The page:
Robert Moore began his formal training in the school of Jidokwan Kong Soo Do, in Chun Chon, Korea during an overseas assignment with the US Army in March 1962 under Nam K. Yun, and his training was directly supervised by Dr. Kwai Byeong Yun, the Director of the Korea Kong Soo Do Association of Su-Bak. Moore was awarded the rank of 1st. Degree Black belt on February 12, 1963. Upon his return to the United States, he was stationed in Fort Riley Kansas, where he organized and directed the Fort Riley Karate Club until his separation from the Army in May 1964.He then enrolled in Sam Houston State College and in September 1964 where he established the Sam Houston College Karate Team as a college- sanctioned activity, which hosted the 1st Gulf Coast Invitational Karate Tournament in March 1965, and the Texas State Karate Championships in April of 1966. On January 1, 1966 Mr. Moore was awarded the rank of 3rd. Degree Black Belt by Robert Trias, founder of the US Karate Association.
One of Robert Moore's first black belts was Curtis Herrington, who had also trained in Korea as well as with several instructors in the US. In 1968, both Moore and Herrington relocated to Ohio and became part of the Ohio Judo and Karate Association. In 1970, Herrington founded the Ohio Jidokwan Karate Association with the help of his student E.A. Fuzy in Elyria, Ohio though four years later, the organization's headquarters was moved to Lorain, Ohio. During this time, Herrington became affiliated with the Korea Taekwondo Association (which would later be replaced by the Kukkiwon). In 1976, Herrington discussed bringing the American Karate Black Belt Association to Ohio, and throughout the 1980s helped to grow the organization with numerous schools, hosting seminars and tournaments on a national level.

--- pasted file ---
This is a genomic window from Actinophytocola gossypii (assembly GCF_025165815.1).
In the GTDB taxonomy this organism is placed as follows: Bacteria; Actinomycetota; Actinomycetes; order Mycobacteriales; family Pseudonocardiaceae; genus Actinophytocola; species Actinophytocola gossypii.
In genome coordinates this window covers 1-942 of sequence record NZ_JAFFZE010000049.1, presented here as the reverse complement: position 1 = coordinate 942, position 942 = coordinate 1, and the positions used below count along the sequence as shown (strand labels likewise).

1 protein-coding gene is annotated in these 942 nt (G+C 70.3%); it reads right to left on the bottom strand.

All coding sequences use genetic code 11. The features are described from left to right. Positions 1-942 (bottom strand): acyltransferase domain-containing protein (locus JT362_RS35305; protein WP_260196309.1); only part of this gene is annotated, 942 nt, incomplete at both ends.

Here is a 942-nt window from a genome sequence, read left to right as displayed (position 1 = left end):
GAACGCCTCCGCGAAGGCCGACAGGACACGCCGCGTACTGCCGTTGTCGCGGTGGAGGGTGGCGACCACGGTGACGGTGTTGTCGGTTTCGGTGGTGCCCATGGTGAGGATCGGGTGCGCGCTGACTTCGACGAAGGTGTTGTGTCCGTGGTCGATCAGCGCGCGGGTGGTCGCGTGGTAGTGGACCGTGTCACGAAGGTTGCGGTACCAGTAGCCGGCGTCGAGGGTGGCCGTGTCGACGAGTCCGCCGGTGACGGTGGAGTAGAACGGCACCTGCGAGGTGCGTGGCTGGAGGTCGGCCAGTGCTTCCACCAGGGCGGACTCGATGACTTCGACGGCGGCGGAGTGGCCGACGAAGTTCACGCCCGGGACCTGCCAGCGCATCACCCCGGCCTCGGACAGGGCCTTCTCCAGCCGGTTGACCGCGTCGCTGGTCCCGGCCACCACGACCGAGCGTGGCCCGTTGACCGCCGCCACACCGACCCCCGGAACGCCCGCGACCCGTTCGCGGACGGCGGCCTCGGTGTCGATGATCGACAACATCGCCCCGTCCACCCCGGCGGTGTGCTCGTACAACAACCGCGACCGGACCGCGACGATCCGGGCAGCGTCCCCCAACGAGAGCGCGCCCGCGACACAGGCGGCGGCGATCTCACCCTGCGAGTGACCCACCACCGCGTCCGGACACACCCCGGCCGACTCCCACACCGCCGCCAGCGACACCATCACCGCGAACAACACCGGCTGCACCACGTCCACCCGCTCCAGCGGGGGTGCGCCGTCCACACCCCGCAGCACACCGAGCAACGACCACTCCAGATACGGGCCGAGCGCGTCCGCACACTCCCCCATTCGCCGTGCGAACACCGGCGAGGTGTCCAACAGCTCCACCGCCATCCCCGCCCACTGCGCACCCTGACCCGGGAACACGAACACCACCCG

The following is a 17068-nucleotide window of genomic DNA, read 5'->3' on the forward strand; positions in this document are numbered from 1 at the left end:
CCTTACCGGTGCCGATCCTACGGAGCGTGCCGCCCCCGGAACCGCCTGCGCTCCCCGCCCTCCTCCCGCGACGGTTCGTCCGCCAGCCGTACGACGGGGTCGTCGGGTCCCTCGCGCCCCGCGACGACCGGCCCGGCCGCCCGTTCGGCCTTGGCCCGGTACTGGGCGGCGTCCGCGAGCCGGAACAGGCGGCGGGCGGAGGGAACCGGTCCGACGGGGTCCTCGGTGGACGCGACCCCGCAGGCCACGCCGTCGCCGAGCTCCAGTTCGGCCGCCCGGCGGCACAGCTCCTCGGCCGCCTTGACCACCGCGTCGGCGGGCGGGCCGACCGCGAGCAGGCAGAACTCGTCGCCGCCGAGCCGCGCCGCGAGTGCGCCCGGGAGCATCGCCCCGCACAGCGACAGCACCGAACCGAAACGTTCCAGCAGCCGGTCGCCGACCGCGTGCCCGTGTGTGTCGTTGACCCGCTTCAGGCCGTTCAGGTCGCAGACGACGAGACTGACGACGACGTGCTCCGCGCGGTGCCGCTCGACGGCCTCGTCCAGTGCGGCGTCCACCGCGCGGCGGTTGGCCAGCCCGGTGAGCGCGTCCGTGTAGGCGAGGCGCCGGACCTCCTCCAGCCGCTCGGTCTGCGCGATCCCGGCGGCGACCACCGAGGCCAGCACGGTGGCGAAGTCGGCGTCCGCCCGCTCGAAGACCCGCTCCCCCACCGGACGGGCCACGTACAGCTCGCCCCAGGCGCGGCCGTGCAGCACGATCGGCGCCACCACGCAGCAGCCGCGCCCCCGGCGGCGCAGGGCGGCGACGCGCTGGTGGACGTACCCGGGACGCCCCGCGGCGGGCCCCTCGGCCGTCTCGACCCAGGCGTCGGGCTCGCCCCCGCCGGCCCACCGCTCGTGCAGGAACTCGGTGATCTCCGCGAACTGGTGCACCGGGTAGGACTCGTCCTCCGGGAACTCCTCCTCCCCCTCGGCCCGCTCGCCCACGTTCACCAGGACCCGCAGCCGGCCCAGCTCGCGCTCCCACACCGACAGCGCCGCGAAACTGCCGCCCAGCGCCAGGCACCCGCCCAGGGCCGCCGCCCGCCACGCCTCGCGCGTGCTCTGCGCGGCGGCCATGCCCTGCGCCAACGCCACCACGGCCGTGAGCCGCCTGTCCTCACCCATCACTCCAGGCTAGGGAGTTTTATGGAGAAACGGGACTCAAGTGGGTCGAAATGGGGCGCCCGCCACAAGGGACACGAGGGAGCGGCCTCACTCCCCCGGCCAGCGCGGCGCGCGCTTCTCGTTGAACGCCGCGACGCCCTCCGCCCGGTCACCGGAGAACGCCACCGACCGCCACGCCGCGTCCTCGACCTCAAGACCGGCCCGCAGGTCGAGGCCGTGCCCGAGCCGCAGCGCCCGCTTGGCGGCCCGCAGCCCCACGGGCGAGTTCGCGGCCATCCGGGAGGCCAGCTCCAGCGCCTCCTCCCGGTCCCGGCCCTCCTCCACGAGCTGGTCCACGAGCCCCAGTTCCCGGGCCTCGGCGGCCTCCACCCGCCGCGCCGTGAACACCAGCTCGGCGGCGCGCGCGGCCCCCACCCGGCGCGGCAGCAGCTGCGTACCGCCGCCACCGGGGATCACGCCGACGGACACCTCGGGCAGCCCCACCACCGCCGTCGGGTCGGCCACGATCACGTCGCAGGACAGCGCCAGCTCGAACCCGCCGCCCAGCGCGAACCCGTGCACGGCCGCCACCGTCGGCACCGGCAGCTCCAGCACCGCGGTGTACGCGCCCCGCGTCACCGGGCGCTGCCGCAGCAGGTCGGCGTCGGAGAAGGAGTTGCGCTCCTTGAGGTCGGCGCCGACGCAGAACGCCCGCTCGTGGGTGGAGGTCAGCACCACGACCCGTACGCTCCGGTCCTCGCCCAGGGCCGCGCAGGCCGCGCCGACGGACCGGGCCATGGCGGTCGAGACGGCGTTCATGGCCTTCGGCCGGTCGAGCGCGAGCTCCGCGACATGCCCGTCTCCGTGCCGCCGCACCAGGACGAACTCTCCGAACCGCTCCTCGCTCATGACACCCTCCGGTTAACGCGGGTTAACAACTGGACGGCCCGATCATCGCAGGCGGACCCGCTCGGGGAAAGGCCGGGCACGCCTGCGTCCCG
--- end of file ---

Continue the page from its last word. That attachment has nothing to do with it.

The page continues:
DISCLAIMER: The information contained above has been compiled from years of research and training. It is accurate to the best of our knowledge and verification, however as many of the events listed above pre-date the current administration's involvement in the organization we can make no guarantees as to its completeness. As we continue our study into the history of our art, new information regularly becomes available. Whenever new information becomes available, we will make it public so as to present the most accurate and complete account of our history as possible.